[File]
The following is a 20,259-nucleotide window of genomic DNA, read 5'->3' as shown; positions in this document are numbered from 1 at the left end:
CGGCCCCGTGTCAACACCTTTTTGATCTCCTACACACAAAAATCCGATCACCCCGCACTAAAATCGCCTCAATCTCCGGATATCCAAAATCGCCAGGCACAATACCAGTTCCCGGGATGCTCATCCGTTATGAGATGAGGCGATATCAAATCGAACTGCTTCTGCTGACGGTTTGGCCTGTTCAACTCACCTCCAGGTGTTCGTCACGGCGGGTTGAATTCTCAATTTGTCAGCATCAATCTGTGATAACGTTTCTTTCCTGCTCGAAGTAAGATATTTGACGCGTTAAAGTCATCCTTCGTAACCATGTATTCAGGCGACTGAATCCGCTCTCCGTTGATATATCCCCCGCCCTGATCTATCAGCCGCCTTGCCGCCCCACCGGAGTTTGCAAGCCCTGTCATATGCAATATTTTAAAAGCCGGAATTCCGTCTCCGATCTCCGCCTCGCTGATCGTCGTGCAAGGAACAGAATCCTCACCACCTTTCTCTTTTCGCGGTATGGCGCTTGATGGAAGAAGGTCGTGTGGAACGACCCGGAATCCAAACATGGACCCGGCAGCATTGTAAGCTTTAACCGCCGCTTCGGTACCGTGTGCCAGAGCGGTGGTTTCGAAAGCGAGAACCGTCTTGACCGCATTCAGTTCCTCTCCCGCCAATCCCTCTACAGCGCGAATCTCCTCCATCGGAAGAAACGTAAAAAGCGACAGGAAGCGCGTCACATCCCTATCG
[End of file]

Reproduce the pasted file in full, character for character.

The following is a 20,259-nucleotide window of genomic DNA, read 5'->3' as shown; positions in this document are numbered from 1 at the left end:
CGGCCCCGTGTCAACACCTTTTTGATCTCCTACACACAAAAATCCGATCACCCCGCACTAAAATCGCCTCAATCTCCGGATATCCAAAATCGCCAGGCACAATACCAGTTCCCGGGATGCTCATCCGTTATGAGATGAGGCGATATCAAATCGAACTGCTTCTGCTGACGGTTTGGCCTGTTCAACTCACCTCCAGGTGTTCGTCACGGCGGGTTGAATTCTCAATTTGTCAGCATCAATCTGTGATAACGTTTCTTTCCTGCTCGAAGTAAGATATTTGACGCGTTAAAGTCATCCTTCGTAACCATGTATTCAGGCGACTGAATCCGCTCTCCGTTGATATATCCCCCGCCCTGATCTATCAGCCGCCTTGCCGCCCCACCGGAGTTTGCAAGCCCTGTCATATGCAATATTTTAAAAGCCGGAATTCCGTCTCCGATCTCCGCCTCGCTGATCGTCGTGCAAGGAACAGAATCCTCACCACCTTTCTCTTTTCGCGGTATGGCGCTTGATGGAAGAAGGTCGTGTGGAACGACCCGGAATCCAAACATGGACCCGGCAGCATTGTAAGCTTTAACCGCCGCTTCGGTACCGTGTGCCAGAGCGGTGGTTTCGAAAGCGAGAACCGTCTTGACCGCATTCAGTTCCTCTCCCGCCAATCCCTCTACAGCGCGAATCTCCTCCATCGGAAGAAACGTAAAAAGCGACAGGAAGCGCGTCACATCCCTATCG